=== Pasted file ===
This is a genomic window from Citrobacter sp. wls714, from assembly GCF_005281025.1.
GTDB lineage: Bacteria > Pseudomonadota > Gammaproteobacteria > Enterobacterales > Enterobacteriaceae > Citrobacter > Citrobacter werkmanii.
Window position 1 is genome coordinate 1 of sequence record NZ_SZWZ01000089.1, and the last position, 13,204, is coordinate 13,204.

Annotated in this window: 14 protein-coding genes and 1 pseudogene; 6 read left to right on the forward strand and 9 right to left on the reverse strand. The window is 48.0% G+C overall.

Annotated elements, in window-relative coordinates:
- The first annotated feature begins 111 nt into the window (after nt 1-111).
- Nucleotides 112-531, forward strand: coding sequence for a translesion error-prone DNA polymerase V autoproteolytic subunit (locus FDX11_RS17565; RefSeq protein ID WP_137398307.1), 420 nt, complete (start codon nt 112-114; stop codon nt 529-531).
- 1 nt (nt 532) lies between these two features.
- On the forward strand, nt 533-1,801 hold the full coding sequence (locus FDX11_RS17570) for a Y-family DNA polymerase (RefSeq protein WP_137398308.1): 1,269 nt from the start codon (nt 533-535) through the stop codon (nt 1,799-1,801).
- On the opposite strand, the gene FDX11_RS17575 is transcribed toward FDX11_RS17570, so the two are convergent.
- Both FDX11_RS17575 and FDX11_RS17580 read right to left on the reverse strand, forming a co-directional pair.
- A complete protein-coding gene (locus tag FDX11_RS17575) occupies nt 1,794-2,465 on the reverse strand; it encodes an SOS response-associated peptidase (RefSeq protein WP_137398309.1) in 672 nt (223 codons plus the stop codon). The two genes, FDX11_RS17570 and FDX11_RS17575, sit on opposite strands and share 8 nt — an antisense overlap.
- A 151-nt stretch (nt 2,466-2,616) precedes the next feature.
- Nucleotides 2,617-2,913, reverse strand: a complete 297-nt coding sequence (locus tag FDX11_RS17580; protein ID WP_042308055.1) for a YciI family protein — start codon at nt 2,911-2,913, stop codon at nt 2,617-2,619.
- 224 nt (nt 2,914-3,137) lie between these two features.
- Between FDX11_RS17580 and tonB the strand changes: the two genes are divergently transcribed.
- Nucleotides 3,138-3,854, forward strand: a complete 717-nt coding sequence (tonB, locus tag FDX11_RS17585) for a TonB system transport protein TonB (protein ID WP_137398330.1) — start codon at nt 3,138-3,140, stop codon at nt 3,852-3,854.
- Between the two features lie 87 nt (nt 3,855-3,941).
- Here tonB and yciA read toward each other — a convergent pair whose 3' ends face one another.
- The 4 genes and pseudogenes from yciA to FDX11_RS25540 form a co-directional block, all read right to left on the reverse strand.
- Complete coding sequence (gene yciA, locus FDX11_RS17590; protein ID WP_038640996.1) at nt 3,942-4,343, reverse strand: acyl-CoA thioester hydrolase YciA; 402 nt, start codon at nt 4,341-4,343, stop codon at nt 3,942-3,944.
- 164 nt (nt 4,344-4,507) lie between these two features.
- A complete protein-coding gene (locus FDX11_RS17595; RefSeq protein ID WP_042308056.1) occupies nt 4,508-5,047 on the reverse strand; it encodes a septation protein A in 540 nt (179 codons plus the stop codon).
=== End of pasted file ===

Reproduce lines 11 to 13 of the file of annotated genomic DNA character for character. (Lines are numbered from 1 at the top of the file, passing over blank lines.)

- Both FDX11_RS17575 and FDX11_RS17580 read right to left on the reverse strand, forming a co-directional pair.
- A complete protein-coding gene (locus tag FDX11_RS17575) occupies nt 1,794-2,465 on the reverse strand; it encodes an SOS response-associated peptidase (RefSeq protein WP_137398309.1) in 672 nt (223 codons plus the stop codon). The two genes, FDX11_RS17570 and FDX11_RS17575, sit on opposite strands and share 8 nt — an antisense overlap.
- A 151-nt stretch (nt 2,466-2,616) precedes the next feature.